Thousands of investors in the failed investment product
Credit Sails received good news yesterday, following an
agreement which will see them paid back 85% of their money.
As part of a settlement between the Commerce Commission and
the five companies associated with Credit Sails, the
companies agreed to create a settlement fund of $60 million
to be distributed to investors who lost money when Credit
Sails failed in 2008.
The money would be available from March.
More than 3000 investors bought Credit Sails, most of them
were retail investors with a limited understanding of complex
financial products. A significant number of investors were
now aged 70 and over, commission chairman Mark Berry said.
The companies involved in establishing the fund were Forsyth
Barr Ltd, Forsyth Barr Group, Credit Agricole Corporate and
Investment Bank, Credit Sails Ltd and Calyon Hong Kong Ltd.
Credit Sails were sophisticated debt securities marketed and
sold to the New Zealand public in 2006 with the prospect of
8.5% interest income and capital protection.
The commission said $91.5 million was raised through the
offer. Credit Sails failed in 2008 and the notes were now
virtually worthless, it said in a statement.
On the information available, the commission estimated the
total loss for those eligible for a share of the settlement
fund was around $70 million.
The companies had not admitted liability and did not accept
the commission's views on the matters, Mr Berry said.
Forsyth Barr managing director Neil Paviour-Smith welcomed
Credit Agricole CIB (formerly Calyon) and Forsyth Barr had
paid $60 million which would be held in a trust account from
which payments would be made to eligible investors.
''Since the failure of Credit Sails ... we have worked
tirelessly and applied considerable resources to work with
the trustee, Calyon, and subsequently Credit Agricole CIB,
the Commerce Commission and other regulatory authorities to
examine why the product failed and also whether anything
could be done to restore investors' capital.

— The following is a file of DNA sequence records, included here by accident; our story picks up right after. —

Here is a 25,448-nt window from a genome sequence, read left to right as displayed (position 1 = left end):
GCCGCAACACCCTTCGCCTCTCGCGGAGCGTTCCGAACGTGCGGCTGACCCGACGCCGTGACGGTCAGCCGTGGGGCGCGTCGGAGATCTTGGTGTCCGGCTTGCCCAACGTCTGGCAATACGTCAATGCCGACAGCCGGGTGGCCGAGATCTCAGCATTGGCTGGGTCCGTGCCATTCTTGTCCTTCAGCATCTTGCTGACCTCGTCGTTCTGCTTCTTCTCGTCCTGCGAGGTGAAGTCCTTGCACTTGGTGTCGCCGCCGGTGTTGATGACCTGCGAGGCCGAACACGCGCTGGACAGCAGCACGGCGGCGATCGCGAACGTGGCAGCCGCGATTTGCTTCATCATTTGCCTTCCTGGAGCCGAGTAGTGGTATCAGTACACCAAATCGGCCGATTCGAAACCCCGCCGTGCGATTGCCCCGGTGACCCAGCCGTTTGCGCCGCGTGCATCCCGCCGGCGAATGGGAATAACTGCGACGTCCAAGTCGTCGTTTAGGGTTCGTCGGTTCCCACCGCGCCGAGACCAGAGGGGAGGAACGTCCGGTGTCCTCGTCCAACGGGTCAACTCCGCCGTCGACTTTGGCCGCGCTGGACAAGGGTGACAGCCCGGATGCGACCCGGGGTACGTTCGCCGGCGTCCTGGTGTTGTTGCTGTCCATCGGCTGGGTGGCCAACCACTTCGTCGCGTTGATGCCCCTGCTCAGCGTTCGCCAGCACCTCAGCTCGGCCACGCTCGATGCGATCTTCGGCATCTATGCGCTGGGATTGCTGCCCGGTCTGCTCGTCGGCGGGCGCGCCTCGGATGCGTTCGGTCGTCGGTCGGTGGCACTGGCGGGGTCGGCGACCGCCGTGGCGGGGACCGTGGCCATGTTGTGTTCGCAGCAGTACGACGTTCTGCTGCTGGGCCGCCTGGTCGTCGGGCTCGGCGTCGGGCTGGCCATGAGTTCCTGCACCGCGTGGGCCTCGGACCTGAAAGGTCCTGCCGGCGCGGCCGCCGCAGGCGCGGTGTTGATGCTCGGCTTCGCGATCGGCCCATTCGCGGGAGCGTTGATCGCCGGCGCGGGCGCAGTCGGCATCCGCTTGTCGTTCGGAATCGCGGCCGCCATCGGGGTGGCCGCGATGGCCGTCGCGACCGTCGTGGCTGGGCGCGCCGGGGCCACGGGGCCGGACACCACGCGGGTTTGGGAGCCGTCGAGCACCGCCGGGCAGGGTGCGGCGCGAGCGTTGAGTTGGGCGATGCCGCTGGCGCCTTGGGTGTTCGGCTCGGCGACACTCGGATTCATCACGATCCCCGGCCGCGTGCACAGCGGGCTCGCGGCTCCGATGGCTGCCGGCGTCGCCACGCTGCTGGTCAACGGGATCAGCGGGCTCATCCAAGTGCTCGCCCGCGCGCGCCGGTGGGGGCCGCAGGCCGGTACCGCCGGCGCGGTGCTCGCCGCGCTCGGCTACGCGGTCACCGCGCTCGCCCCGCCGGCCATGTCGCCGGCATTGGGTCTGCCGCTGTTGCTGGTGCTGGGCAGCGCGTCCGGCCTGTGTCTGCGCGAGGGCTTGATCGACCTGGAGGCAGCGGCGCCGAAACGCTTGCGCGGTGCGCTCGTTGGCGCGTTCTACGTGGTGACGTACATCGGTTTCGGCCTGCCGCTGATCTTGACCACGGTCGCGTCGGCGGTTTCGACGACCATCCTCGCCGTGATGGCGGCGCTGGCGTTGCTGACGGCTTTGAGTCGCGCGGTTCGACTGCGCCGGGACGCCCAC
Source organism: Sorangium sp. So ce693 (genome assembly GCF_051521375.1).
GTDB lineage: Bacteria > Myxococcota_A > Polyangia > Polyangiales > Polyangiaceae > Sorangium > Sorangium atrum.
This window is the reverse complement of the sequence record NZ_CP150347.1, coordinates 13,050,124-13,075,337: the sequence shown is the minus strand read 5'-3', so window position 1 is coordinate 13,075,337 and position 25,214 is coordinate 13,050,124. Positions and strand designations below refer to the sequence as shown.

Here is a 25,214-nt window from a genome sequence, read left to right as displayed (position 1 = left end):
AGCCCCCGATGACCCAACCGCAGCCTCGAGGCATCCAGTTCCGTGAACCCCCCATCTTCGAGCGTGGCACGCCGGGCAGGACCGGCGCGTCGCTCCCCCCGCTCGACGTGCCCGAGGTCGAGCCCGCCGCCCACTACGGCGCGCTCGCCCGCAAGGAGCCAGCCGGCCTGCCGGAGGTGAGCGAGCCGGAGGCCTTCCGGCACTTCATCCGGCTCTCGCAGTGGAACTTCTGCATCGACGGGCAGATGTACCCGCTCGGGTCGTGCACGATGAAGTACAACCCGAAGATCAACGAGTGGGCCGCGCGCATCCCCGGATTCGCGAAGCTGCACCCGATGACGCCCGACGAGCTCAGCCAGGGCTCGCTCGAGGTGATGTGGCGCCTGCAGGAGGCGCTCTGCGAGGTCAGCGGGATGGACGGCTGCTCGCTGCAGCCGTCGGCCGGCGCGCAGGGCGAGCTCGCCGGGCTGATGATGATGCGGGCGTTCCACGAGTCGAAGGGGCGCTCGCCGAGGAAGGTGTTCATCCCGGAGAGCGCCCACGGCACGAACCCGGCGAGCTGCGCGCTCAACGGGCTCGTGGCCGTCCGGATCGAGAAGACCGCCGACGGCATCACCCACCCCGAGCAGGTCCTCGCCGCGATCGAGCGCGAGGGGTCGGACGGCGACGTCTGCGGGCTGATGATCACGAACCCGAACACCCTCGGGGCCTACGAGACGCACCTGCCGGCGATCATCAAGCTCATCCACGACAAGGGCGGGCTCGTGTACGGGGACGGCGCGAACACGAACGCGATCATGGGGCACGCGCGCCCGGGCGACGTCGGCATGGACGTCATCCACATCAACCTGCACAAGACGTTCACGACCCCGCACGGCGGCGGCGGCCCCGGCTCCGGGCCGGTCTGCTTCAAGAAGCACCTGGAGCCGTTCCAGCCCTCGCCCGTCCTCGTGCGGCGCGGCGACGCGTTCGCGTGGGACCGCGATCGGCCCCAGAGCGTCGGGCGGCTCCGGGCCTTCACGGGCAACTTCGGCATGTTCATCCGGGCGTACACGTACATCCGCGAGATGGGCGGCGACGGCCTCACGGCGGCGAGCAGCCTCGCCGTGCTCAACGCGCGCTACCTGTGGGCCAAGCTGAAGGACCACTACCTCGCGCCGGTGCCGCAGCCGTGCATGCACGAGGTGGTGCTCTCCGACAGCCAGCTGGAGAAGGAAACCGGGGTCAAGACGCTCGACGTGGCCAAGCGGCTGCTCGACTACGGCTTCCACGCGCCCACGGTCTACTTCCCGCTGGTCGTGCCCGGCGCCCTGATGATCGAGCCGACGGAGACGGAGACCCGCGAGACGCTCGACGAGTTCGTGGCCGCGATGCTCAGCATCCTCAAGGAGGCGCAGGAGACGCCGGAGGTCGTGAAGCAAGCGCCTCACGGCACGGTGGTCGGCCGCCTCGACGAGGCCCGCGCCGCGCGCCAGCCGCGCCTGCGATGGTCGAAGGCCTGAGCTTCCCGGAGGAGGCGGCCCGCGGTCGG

''We have worked hard to achieve a really positive outcome
for investors, many of whom had written off the investment.''
The payout was generous and recognised the extraordinary
market turmoil during the global financial crisis, Mr
The payout also recognised a desire to find a timely solution
to the commission's investigation and the risks investors
assumed by subscribing to the offer.
Forsyth Barr did not accept the commission's views that some
representations might have been construed as having breached
the Fair Trading Act. However, proceedings arguing the case
would have taken a considerable amount of time and would have
come at considerable cost to all parties, he said.
Arguing the case would have prolonged the settlement and
provided no certainty to investors who, like Forsyth Barr,
were keen to put Credit Sails behind them.
''This is a significant settlement for us but Forsyth Barr is
a long-established well-capitalised firm. Our share of the
settlement was paid last week and we now look forward to
assisting with the distribution of funds to eligible
investors,'' Mr Paviour-Smith said.
Commerce Commission's views on Credit
• The representations that Credit Sails were "capital
protected'' were misleading and deceptive.
• Credit Sails were marketed to the average investor.
• Credit Sails were highly complex and unsuitable for the
• The companies who marketed and sold Credit Sails ought to
have known the product was unsuitable for the average